The formerly anonymous Mike Sniper (of New York City) has released a handful of various EPs, singles, and LPs over the past few years under the name Blank Dogs
, increasing his scope and resources each time out. It’s not that the increase in notoriety or those changes to his music have changed the results all that drastically, just little incremental steps. That is, until Land and Fixed
, which takes a jump into more controlled, less fuzzed out territory, and does so quite successfully.
From opener “Goes By”, the lack of static is pretty evident. The blooping synths are crystal clear and heavy in the mix, bouncing and cranking forward like a Slurpee head rush. The mechanized, straightforward rhythm and square synth tones that kick things off, reminiscent of Joy Division. Things have got a gothy, 80s pop quality this time around, less post-punk than past recordings. Something to that lower-fi recording style lent a rougher, less interested attitude that (combined with his anonymity) came off as distanced, punk even.
“Collides” follows up, a little darker, a little foggier. The long, held, bass synth loads everything down like cement, drum machine beats clicking and slapping into place. Sniper’s vocals come off a bit like an amateur take on Spencer Krug’s non-warbling moments, faltering yet sincere. The addition of more backing vocals is a welcome one, adding more depth to the picture, the combined Snipers having a lot more credibility as a vocalist than the one. The lyrics aren’t always distinguishable, but that hasn’t really been the point in these recordings; Maybe it will be on the next recording, though, but we’ll just have to wait and see.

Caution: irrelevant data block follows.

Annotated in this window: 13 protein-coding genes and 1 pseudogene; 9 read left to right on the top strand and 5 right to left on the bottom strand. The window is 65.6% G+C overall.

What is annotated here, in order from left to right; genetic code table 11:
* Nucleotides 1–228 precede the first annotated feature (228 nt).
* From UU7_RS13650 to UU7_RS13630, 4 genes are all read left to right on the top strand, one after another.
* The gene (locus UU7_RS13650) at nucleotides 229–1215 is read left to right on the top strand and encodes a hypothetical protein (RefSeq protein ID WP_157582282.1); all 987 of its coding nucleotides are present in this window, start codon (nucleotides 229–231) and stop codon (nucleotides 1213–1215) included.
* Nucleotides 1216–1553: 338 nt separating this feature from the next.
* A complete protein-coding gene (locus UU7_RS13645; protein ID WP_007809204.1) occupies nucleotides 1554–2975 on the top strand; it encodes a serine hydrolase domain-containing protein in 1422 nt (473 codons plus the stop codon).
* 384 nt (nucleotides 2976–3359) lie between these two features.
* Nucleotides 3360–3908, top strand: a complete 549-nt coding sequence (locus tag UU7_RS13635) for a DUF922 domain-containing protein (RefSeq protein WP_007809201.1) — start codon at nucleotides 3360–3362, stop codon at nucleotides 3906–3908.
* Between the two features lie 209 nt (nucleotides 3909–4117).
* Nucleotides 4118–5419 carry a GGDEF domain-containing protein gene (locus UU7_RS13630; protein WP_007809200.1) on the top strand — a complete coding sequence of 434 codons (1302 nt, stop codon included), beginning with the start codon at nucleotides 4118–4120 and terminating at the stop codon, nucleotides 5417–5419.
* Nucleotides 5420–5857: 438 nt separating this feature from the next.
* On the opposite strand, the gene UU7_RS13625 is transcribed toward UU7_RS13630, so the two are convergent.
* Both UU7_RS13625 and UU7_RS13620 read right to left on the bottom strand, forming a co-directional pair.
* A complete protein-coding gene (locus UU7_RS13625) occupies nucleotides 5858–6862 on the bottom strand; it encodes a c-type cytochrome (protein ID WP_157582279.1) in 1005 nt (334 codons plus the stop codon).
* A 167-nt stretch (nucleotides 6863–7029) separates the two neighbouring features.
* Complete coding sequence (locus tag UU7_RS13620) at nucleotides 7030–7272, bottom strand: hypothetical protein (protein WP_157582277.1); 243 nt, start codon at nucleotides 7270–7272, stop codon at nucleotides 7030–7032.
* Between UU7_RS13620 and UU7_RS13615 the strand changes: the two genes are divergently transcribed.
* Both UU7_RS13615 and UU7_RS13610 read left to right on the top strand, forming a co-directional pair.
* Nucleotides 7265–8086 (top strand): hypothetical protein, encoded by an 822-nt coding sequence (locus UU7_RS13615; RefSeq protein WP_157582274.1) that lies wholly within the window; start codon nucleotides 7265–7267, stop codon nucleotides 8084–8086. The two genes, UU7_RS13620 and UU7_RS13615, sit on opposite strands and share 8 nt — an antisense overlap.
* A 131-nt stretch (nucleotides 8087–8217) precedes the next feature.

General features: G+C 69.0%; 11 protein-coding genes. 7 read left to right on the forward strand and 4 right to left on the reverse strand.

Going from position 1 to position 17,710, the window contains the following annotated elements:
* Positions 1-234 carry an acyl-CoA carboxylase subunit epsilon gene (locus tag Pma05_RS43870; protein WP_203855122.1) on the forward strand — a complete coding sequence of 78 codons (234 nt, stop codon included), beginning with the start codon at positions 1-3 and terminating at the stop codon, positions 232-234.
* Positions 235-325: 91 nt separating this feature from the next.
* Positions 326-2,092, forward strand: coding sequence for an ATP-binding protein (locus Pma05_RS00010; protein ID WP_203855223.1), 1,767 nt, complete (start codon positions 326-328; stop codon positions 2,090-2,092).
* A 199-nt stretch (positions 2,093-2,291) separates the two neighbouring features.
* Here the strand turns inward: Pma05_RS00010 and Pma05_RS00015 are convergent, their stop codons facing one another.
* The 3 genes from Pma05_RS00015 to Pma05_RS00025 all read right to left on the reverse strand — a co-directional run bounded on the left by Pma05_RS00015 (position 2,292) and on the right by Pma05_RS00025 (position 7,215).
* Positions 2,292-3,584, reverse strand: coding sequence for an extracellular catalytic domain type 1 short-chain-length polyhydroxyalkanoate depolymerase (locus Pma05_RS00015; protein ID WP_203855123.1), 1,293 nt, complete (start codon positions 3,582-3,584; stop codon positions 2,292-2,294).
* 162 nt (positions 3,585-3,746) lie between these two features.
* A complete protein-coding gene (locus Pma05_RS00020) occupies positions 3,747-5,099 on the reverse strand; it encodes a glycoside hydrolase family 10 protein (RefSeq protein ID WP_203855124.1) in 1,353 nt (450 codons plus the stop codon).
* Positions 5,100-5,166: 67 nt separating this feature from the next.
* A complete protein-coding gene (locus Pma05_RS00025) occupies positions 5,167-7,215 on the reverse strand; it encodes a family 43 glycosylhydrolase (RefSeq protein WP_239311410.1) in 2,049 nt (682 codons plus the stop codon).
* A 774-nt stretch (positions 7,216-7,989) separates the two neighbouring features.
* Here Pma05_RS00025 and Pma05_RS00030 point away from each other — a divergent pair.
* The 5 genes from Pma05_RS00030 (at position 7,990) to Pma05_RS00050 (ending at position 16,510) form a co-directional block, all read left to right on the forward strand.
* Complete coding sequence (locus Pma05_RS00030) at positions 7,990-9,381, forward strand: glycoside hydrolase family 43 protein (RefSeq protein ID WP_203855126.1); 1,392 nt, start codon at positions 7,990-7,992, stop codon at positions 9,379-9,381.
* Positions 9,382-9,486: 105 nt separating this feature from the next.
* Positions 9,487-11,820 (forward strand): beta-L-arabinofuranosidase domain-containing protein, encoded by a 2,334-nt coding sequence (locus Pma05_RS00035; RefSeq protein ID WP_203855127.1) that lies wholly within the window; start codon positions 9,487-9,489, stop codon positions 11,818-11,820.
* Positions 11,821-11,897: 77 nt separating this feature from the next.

The carousel-y synths at the beginning of “Longlights” (easily the best track on the album) are almost a red herring, fading quickly behind what sounds to be a Cure b-side. Insistent, pulsing synths and jangling, distorted guitar push forward, letting Sniper lean backwards in his chair, delivering the vocals without straining his voice. The lyrics (which include mentions of a “rockslide” and “tendrils floating to the ground”) seem to hold more symbolic value than anything, but those symbols are all pretty vague. That darkness doesn’t linger long, instead leaving room for the Nintendo sunshine of “Northern Islands” to float in on a pixelated breeze.
Some might be quick to lump this love for old-fashioned synths and glitchy rhythmic patterns into the “chillwave” trend, but there’s just as much lo-fi, Cure revival, and more involved. The funky synth rhythm and goofy alt-percussion on “Insides” feel, again, particularly Cure-y. Then, a minute or so in, things kickstart towards that old, familiar punk-ish sound that Sniper’d been fond of before. The constantly underwhelmed and underwhelming vocals get a bit old track after track, as many of the hooks do work.
Even the glitching bleeps and bloops of instrumental “Elevens” keep things interesting, the song surviving wonderfully without Sniper’s drone on top. So many of the tracks on the disc are strong musically and structurally that it’s hard to argue with Sniper’s singular vision. I’d take a disc full of tracks “Longlights” and “Northern Islands”. But, it’d be nice if, on one out of every few of those tracks, Sniper would find a way out of his monotone.